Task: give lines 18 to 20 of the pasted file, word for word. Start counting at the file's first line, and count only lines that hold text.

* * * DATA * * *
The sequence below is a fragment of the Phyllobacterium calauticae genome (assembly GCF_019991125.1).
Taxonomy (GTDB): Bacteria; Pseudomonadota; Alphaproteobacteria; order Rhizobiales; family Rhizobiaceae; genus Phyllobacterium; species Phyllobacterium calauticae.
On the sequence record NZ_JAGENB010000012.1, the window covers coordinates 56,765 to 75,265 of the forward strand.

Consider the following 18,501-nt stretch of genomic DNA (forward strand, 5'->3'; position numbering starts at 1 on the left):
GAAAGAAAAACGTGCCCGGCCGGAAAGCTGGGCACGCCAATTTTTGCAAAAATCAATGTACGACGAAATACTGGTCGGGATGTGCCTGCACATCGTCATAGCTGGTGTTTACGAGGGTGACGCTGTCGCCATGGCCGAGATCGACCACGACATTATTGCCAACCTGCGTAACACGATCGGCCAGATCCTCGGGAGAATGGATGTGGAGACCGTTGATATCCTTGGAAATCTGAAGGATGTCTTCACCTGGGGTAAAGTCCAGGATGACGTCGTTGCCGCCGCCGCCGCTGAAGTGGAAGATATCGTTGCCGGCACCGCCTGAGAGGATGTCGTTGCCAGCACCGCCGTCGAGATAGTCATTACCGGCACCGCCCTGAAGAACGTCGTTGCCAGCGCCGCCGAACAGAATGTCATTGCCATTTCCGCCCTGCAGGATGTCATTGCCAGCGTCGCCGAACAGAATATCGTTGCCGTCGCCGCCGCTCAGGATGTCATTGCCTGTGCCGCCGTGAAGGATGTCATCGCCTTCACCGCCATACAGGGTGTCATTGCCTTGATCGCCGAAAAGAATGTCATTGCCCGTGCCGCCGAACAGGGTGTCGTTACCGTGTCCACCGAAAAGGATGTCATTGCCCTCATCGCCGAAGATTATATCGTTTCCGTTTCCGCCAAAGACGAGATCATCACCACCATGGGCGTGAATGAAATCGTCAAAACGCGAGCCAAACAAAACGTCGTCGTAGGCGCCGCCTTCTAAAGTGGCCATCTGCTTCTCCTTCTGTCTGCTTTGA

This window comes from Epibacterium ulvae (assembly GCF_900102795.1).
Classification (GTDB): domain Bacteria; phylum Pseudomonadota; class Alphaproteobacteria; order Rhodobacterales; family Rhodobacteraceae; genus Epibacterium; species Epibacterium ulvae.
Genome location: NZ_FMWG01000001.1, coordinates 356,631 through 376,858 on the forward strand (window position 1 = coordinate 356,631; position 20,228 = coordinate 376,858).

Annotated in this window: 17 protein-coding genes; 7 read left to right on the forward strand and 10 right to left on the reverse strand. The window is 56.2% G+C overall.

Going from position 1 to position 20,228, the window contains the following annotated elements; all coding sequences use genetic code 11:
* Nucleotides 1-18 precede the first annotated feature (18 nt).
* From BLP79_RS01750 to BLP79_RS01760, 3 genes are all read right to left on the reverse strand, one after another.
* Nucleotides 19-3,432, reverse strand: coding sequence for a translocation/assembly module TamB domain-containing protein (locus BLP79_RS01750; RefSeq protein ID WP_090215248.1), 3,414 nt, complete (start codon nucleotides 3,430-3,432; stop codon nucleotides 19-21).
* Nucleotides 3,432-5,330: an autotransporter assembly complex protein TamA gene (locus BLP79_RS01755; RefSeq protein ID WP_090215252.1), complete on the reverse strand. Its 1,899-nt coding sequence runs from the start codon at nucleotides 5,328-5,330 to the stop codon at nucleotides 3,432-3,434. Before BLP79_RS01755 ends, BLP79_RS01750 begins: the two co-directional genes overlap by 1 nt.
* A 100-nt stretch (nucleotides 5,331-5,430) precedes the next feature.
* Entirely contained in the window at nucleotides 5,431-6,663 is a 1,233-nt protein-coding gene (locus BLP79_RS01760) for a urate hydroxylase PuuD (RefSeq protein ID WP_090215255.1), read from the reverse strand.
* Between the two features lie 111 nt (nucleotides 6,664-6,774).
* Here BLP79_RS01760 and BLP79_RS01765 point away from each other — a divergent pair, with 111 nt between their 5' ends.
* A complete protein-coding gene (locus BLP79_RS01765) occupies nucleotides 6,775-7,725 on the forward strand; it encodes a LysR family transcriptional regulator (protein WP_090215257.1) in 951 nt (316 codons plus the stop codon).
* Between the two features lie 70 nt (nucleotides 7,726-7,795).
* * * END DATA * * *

* Here BLP79_RS01760 and BLP79_RS01765 point away from each other — a divergent pair, with 111 nt between their 5' ends.
* A complete protein-coding gene (locus BLP79_RS01765) occupies nucleotides 6,775-7,725 on the forward strand; it encodes a LysR family transcriptional regulator (protein WP_090215257.1) in 951 nt (316 codons plus the stop codon).
* Between the two features lie 70 nt (nucleotides 7,726-7,795).